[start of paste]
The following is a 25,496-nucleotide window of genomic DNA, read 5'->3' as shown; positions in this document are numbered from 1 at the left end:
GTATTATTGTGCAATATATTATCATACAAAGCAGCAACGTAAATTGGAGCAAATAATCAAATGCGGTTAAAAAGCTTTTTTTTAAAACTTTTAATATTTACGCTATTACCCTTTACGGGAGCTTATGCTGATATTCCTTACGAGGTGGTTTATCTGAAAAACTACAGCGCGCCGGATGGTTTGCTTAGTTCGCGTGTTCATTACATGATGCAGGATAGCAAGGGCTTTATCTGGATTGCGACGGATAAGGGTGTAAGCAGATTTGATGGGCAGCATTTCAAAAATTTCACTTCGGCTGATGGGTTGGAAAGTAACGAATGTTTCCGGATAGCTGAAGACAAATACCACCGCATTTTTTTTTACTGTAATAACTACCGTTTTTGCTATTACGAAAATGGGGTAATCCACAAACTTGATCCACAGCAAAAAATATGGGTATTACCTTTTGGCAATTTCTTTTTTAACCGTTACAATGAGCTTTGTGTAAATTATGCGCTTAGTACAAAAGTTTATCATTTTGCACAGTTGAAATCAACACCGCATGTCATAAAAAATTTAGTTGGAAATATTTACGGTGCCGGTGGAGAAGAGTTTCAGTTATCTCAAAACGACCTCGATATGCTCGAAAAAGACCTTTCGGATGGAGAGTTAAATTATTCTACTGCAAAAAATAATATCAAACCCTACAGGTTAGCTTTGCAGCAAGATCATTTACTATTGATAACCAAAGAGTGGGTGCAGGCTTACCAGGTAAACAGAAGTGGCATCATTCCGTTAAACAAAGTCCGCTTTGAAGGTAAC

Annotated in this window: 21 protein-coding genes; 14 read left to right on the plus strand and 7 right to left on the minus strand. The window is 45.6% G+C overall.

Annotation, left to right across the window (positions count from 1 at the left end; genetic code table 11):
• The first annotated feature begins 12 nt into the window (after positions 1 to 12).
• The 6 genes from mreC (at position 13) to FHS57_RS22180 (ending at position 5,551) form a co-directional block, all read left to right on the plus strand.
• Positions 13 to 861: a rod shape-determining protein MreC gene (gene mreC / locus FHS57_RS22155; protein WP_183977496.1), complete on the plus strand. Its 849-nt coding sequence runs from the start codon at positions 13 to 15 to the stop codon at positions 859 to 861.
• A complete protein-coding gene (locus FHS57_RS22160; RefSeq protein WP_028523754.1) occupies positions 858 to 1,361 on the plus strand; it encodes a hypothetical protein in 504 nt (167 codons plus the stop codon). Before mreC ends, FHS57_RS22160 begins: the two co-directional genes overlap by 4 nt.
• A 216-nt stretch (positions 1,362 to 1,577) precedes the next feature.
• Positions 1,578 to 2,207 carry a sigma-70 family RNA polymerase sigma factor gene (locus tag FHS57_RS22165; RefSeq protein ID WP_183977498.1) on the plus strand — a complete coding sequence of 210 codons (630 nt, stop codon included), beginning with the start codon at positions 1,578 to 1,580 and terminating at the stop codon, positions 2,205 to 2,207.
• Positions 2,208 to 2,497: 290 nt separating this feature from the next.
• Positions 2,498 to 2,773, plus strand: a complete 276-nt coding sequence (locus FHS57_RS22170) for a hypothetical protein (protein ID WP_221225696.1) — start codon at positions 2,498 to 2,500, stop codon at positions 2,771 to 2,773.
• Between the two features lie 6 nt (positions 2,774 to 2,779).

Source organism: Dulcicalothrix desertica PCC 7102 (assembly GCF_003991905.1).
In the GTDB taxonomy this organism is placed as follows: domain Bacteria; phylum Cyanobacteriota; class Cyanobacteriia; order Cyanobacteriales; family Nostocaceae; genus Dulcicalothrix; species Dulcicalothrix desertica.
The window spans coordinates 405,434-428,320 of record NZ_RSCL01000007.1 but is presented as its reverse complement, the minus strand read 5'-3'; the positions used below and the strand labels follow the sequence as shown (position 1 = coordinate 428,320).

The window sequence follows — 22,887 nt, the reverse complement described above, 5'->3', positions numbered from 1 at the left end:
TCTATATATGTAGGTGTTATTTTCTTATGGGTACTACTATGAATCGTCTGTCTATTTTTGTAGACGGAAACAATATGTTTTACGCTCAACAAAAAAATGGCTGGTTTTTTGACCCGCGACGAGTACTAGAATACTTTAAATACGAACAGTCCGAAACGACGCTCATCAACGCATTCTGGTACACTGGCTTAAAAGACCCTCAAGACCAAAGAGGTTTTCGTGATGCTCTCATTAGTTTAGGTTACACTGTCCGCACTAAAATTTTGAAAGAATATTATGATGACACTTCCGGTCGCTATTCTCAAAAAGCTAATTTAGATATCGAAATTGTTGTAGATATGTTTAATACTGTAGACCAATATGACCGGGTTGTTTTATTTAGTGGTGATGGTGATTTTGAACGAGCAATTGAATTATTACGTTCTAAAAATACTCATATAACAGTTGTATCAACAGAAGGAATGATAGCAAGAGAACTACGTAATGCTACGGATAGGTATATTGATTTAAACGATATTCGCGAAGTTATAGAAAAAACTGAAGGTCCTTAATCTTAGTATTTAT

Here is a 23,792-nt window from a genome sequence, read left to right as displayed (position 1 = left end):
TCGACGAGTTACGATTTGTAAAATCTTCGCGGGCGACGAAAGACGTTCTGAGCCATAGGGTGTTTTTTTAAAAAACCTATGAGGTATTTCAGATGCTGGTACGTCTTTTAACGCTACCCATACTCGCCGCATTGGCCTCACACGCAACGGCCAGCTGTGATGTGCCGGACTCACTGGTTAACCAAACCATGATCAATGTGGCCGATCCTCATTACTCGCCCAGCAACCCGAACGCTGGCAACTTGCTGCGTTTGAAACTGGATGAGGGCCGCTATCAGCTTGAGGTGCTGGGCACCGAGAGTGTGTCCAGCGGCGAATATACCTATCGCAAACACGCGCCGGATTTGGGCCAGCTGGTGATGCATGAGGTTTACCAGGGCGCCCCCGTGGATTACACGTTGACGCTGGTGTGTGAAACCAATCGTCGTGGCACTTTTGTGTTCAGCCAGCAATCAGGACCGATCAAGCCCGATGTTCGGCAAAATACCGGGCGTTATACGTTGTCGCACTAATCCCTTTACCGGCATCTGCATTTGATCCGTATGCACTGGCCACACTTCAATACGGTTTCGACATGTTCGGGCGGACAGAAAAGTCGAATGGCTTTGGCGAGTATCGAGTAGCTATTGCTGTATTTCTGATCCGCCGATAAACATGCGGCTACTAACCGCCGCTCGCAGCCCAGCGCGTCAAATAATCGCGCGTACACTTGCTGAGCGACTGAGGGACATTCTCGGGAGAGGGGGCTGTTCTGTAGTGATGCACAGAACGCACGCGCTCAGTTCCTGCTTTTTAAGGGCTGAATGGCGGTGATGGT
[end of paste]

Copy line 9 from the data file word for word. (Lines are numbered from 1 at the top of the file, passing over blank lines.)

• A 216-nt stretch (positions 1,362 to 1,577) precedes the next feature.